In 2018, when etoposide was largely unavailable because of manufacturing delays, he and his team at Michigan Medicine "struggled to make decisions based on projected availability, which patients were already under our care and our best guess at how many new patients would be diagnosed in the coming weeks," he said.

During the strained supply of a drug used for multiple cancers and is older than 40 years, he said his team had enough etoposide for lung and testicular cancer patients and enough for an infant patient after a "heroic pharmacist was able to scrape together enough etoposide from the bottom of the leftover vials."

"But our pharmacists should not be desperately trying to squeeze out a few last drops when a life may be on the line," Dr. Shuman said.

3. Lower-priced drugs, which are often older generics, such as antibiotics and sterile injectables, are more vulnerable to shortages. 

"Manufacturers only receive pennies per dose for some of these drugs," Ms. Raghavendran said.

John Goodman, PhD, president of the Goodman Institute for Public Policy Research, and Dr. Fox raised concerns on drug manufacturers valuing selling more lower-priced generics — and thus making more profits — over investing in safer, more reliable practices. Many referred to "a race to the bottom" for drug prices because buyers, including hospitals and GPOs, can see only costs and cannot access the quality history among manufacturers. 

"We should incentivize companies to make high-quality, critical-need drugs," Dr. Shuman said, "even if they have been less profitable, historically."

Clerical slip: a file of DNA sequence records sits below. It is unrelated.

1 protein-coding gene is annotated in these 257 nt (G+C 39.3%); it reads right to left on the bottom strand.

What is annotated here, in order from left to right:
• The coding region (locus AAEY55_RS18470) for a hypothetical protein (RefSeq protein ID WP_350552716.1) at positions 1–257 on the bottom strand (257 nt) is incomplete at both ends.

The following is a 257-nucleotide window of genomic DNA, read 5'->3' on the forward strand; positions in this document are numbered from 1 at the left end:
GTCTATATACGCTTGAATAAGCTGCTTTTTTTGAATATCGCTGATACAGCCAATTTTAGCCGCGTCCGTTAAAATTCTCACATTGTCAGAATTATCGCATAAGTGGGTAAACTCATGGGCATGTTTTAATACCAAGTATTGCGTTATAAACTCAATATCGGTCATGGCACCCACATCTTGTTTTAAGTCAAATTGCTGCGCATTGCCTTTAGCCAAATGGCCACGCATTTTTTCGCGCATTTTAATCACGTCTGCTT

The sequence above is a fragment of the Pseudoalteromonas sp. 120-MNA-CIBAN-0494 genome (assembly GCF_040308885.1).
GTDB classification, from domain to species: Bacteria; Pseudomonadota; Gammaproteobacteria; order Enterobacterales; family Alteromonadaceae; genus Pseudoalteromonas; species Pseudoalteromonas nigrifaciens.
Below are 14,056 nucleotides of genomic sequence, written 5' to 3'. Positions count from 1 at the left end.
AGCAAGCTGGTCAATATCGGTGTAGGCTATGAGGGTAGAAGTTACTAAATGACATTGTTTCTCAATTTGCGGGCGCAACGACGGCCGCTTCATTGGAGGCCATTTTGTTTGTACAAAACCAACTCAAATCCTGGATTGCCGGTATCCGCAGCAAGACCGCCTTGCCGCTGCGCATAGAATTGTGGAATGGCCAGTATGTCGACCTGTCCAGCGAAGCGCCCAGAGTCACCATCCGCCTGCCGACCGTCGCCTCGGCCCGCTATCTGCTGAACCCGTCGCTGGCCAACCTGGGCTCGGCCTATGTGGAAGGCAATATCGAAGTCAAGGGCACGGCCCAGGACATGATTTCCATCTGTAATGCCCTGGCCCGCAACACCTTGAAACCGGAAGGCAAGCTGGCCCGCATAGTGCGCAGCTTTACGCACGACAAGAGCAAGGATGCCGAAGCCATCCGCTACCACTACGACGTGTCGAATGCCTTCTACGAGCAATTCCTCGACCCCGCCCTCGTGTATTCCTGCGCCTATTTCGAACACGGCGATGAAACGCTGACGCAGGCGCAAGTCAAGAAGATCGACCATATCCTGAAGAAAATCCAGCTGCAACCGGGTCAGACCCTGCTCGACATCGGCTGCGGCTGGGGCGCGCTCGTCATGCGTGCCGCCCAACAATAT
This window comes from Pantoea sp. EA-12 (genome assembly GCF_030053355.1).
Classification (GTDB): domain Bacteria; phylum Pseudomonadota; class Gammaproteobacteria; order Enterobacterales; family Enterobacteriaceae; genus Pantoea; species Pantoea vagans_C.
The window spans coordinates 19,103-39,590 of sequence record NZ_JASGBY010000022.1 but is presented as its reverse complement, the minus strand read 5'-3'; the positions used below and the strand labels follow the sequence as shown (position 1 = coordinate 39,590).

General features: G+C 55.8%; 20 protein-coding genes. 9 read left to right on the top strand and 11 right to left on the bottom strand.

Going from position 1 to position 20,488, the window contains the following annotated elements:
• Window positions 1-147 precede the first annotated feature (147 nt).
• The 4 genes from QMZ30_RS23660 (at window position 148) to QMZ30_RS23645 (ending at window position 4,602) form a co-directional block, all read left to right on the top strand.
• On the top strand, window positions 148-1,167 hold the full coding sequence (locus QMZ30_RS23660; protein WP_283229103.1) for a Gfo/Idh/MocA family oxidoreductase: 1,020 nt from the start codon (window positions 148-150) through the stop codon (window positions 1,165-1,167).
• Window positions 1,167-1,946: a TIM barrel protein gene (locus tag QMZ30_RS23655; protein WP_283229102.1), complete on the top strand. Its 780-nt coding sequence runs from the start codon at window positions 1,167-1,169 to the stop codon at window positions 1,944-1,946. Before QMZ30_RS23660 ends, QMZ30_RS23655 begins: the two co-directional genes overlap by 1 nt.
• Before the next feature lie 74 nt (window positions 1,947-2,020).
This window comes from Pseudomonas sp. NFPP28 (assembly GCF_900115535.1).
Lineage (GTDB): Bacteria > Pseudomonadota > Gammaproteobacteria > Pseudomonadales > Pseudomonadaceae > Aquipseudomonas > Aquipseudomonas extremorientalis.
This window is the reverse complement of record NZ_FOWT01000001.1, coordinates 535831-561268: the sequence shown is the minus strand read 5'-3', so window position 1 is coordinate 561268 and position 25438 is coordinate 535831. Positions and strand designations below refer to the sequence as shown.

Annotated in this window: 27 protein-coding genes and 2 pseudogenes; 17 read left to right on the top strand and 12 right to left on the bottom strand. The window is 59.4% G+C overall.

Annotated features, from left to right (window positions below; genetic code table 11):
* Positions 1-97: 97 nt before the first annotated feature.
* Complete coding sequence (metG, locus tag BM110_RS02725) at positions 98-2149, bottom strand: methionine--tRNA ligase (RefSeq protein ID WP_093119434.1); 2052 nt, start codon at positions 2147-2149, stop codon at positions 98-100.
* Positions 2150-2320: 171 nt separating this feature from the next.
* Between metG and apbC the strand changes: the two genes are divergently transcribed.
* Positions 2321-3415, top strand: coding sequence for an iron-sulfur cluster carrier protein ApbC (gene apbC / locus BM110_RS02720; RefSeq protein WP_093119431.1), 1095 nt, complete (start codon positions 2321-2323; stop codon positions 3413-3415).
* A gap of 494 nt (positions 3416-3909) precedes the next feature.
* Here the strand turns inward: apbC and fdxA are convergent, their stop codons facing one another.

4. Quality concerns. 

Dr. Fox said accreditation agencies should publish quality metric ratings for manufacturers, which could incentivize hospitals to pay more for drugs from a safer source.

Also, smaller hospitals with less resources and fewer staff may not know about national scope of drug shortages, or even what drugs nearby hospitals can and cannot access, experts said.

"People's lives are at stake," Dr. Fox said. "It's not just a matter of not buying peanut butter today or not buying a tire; it's having to decide to use a lower-quality product or a product we know won't work as well just because we don't have the access to it in our hospital."

She added that hospital pharmacy teams — with most having at least one full-time employee working exclusively on shortage management and directing medication switches — are forced into time-consuming tasks such as transferring two drugs into syringes instead of saline bags.

More than 15 critical drug products have been in shortage for more than a decade, and most of them are injectable medications and antibiotics, according to the committee's report. The report said drug shortages pose health and national security risks.

"When one company goes out of business, another one can't ramp up [production] without asking permission to make more of a drug," Dr. Paul said at the beginning of the hearing. "If a drug manufacturer closes, the remaining manufacturers — which must react to increased demand — are forced to seek FDA approval to make more of the originally approved amount or to produce quicker than the originally approved timeline.

"This is crazy, and we should stop it."